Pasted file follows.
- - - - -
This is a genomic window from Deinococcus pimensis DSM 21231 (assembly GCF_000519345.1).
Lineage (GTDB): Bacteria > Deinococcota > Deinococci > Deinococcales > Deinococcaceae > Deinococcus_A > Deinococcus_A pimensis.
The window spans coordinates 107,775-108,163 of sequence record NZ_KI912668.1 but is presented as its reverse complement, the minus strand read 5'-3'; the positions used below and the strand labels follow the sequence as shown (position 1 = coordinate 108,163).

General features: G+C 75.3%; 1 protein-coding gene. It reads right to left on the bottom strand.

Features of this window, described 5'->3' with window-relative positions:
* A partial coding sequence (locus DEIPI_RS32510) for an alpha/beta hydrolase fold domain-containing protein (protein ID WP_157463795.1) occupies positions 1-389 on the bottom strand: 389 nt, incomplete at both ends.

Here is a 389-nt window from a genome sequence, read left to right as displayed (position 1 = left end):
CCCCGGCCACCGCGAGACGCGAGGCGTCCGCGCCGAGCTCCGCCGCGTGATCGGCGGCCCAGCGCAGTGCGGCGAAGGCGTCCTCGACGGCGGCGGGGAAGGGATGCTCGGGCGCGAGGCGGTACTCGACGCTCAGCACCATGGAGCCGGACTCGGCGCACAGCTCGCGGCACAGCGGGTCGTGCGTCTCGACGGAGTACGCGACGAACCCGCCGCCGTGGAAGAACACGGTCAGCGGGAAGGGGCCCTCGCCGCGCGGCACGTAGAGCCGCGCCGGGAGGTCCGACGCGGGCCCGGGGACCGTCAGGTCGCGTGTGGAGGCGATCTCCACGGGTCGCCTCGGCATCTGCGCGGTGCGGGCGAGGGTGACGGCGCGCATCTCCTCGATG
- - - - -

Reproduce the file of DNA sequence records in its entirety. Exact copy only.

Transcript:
This is a genomic window from Deinococcus pimensis DSM 21231 (assembly GCF_000519345.1).
Lineage (GTDB): Bacteria > Deinococcota > Deinococci > Deinococcales > Deinococcaceae > Deinococcus_A > Deinococcus_A pimensis.
The window spans coordinates 107,775-108,163 of sequence record NZ_KI912668.1 but is presented as its reverse complement, the minus strand read 5'-3'; the positions used below and the strand labels follow the sequence as shown (position 1 = coordinate 108,163).

General features: G+C 75.3%; 1 protein-coding gene. It reads right to left on the bottom strand.

Features of this window, described 5'->3' with window-relative positions:
* A partial coding sequence (locus DEIPI_RS32510) for an alpha/beta hydrolase fold domain-containing protein (protein ID WP_157463795.1) occupies positions 1-389 on the bottom strand: 389 nt, incomplete at both ends.

Here is a 389-nt window from a genome sequence, read left to right as displayed (position 1 = left end):
CCCCGGCCACCGCGAGACGCGAGGCGTCCGCGCCGAGCTCCGCCGCGTGATCGGCGGCCCAGCGCAGTGCGGCGAAGGCGTCCTCGACGGCGGCGGGGAAGGGATGCTCGGGCGCGAGGCGGTACTCGACGCTCAGCACCATGGAGCCGGACTCGGCGCACAGCTCGCGGCACAGCGGGTCGTGCGTCTCGACGGAGTACGCGACGAACCCGCCGCCGTGGAAGAACACGGTCAGCGGGAAGGGGCCCTCGCCGCGCGGCACGTAGAGCCGCGCCGGGAGGTCCGACGCGGGCCCGGGGACCGTCAGGTCGCGTGTGGAGGCGATCTCCACGGGTCGCCTCGGCATCTGCGCGGTGCGGGCGAGGGTGACGGCGCGCATCTCCTCGATG